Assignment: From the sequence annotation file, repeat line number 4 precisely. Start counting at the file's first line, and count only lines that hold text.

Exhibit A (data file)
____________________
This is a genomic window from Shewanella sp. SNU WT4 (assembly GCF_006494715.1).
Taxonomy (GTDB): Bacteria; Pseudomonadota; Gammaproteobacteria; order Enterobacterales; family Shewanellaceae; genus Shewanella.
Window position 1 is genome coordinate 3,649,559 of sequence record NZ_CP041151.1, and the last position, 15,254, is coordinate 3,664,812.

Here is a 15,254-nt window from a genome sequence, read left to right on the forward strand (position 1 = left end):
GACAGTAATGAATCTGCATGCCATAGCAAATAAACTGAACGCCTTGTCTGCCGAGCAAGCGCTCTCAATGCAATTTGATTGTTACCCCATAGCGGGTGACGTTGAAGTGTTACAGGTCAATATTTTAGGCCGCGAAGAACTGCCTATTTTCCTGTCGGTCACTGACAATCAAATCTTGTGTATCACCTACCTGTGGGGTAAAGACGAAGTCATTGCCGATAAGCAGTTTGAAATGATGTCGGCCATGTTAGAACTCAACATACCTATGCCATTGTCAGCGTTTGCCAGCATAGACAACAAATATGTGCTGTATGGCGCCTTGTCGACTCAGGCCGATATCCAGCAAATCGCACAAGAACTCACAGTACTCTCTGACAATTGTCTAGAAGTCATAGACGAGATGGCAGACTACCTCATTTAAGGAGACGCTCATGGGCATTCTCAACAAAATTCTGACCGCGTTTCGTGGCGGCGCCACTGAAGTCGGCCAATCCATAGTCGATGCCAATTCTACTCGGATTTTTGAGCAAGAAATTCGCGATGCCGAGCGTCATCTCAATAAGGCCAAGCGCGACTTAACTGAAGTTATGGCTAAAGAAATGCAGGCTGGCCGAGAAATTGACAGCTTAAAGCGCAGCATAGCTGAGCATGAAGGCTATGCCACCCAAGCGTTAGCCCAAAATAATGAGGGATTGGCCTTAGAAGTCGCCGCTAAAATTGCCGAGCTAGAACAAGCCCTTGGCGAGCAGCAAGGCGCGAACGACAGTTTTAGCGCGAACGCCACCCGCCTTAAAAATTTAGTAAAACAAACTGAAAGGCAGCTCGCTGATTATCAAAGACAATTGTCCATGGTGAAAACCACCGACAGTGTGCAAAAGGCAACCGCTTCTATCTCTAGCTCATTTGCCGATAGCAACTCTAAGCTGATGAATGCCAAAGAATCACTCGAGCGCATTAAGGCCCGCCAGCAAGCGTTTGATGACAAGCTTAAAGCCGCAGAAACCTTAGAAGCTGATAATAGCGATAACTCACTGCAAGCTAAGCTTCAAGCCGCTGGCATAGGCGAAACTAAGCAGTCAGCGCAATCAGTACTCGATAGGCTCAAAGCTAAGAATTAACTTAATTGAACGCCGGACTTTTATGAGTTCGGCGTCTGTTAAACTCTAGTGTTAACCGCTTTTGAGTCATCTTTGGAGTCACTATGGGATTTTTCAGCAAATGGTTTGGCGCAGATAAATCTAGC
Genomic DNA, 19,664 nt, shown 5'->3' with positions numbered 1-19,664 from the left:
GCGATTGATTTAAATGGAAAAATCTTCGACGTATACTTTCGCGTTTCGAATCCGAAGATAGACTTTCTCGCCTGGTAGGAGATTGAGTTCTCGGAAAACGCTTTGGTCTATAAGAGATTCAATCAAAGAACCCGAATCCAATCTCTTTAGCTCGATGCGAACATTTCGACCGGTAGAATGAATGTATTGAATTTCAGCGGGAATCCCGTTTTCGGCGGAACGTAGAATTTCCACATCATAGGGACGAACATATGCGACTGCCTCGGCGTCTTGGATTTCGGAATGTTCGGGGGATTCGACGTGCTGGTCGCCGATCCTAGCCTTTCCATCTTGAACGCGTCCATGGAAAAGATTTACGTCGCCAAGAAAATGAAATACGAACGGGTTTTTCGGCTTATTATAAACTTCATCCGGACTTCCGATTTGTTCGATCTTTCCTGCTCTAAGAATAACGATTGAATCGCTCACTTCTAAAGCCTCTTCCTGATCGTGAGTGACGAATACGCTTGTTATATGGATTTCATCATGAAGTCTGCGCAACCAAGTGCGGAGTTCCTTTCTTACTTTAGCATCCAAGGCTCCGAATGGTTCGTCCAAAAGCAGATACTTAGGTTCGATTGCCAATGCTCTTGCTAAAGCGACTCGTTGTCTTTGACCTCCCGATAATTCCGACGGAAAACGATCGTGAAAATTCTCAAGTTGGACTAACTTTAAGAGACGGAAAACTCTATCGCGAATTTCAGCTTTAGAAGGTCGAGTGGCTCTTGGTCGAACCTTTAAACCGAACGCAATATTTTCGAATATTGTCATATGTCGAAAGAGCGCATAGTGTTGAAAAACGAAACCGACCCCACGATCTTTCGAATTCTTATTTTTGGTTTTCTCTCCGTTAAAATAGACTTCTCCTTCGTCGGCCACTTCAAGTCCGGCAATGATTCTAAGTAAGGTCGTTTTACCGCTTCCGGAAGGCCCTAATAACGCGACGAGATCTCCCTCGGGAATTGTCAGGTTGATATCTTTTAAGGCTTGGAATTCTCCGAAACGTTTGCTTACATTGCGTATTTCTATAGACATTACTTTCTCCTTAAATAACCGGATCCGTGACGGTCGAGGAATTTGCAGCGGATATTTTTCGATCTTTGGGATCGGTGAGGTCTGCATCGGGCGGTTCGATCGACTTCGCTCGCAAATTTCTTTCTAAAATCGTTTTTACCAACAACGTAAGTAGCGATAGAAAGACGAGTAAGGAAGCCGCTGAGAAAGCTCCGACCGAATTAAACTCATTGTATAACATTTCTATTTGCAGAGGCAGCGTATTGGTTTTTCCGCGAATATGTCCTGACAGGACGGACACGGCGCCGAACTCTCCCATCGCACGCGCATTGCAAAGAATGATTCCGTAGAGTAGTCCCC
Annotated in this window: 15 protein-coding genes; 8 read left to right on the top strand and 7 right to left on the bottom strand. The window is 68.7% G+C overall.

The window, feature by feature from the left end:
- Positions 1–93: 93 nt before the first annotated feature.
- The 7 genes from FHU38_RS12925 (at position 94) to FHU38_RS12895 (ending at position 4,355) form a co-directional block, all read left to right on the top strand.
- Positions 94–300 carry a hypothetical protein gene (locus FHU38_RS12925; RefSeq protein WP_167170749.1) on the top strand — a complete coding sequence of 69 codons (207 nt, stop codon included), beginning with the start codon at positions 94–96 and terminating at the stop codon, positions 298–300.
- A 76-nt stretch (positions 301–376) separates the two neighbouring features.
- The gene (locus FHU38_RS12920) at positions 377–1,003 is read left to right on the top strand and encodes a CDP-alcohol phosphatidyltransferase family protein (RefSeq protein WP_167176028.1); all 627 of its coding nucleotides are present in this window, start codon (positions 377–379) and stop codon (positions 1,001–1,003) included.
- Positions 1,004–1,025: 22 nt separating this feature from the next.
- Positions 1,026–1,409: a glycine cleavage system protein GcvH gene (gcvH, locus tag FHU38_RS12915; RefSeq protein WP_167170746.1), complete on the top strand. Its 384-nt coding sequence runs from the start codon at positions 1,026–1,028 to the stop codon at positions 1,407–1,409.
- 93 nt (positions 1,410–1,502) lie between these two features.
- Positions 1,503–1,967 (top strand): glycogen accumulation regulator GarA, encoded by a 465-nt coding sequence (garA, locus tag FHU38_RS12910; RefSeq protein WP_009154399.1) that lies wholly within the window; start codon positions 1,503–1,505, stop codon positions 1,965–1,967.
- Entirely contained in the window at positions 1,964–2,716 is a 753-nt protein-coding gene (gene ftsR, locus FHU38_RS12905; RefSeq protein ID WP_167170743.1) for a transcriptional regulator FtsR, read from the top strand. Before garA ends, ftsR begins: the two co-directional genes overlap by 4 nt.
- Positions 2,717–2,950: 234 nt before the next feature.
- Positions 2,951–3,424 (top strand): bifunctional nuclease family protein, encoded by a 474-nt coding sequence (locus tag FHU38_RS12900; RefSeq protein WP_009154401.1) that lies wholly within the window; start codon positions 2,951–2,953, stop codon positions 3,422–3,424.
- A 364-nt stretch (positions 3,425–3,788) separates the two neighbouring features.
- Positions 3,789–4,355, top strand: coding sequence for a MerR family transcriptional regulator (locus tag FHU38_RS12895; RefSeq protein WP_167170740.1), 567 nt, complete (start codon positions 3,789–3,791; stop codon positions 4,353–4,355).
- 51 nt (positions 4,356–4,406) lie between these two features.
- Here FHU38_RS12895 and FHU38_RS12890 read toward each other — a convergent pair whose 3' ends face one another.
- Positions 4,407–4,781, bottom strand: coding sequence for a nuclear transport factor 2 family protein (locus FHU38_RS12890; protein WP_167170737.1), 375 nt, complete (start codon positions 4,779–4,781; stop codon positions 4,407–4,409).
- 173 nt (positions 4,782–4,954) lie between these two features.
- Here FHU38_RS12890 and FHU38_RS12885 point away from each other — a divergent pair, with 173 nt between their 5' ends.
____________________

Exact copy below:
Here is a 15,254-nt window from a genome sequence, read left to right on the forward strand (position 1 = left end):